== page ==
There also might be tax implications to accrued expenses, as they could be deductible in the present tax year. Recording accrued expenses is also useful in the event of an audit or financing move that subjects the accounting books to greater scrutiny.
How to record accrued expenses in a journal entry
Accrued expenses are recorded using the journal entry accounting method, so the costs are recognized in financial statements during the period when they are incurred, rather than when they're paid later. To create a journal entry, identify the expense, determine the specific amount, and then document it by debiting your accrued expense account with that amount and crediting the same to the relevant liabilities account. If your company’s $2,000 electricity bill is not yet due, for example, you would debit $2,000 to the accrued expense account for utilities and credit $2,000 to the liabilities account for utilities.
Are accruals an asset or a liability?
An accrued expense is an example of a liability, rather than an asset. That is because it represents money the company will eventually have to pay another entity.
Do accrued expenses go on the income statement?
Accrued expenses go on the expenses section of an income statement and the liabilities portion of a balance sheet. Basically, recording a journal entry involves debiting an expense account and crediting a liability account. Once that accrued expense is paid, you reverse the entry by debiting the liability account and crediting the asset account.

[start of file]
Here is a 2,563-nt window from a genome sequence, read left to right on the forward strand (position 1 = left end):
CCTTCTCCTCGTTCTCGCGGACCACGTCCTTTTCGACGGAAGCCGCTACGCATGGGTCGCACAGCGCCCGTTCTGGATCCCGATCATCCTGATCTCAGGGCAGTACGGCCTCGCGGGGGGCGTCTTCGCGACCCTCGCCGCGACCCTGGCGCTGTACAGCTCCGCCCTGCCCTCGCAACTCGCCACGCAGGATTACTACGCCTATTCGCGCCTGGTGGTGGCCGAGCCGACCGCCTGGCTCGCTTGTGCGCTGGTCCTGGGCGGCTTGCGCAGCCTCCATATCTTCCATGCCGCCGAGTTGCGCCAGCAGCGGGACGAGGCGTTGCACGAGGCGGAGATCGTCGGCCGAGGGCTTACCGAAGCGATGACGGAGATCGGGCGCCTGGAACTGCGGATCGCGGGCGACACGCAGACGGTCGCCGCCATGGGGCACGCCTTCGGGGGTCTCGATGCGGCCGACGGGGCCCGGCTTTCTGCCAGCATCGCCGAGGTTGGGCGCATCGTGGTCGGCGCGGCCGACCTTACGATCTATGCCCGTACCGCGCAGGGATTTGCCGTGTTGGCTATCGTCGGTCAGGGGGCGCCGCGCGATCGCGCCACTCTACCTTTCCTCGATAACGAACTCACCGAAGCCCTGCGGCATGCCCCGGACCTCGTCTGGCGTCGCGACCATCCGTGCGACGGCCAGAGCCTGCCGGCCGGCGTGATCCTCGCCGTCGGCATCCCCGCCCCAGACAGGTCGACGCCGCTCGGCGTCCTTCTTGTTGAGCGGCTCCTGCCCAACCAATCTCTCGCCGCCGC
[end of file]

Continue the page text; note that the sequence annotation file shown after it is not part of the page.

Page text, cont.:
The advantages and disadvantages of accrual accounting
Accrual accounting is one of the two most popular accounting methods, along with cash-based accounting. While the former records expenses as soon as they are incurred, the latter only records expenses once they are paid out. Below are some of the advantages and disadvantages of accrual accounting.
- The accrual method provides a more consistently accurate picture of a company's financial situation and profitability by accounting for all assets and liabilities at any time. This allows business owners to make more strategic decisions to grow the company in a sustainable way. They might be better equipped to budget for later expenses, negotiate preferable deals with suppliers, and forecast future profits. Cash-based accounting, by contrast, offers more limited insights.
- Using accrual accounting can make it easier for businesses to attract investors, as they have more accurate information to share. Under the SEC's generally accepted accounting principles (GAAP), publicly traded companies are, in fact, required to use the accrual method. This method follows GAAP's matching principle, which requires that expenses be recorded in the same period in which revenue is earned from them.
- Accrual accounting is more complicated than cash accounting and thus requires additional time and effort to keep track of various liabilities, accounts payable, and more. The complexity also means a greater chance of making errors in your accounting.
- This method also poses challenges when it comes to managing cash flow. Because accrual accounting includes payments that don't reflect an actual transfer of cash in real time, business owners might have trouble determining how much cash they have on hand at any given time.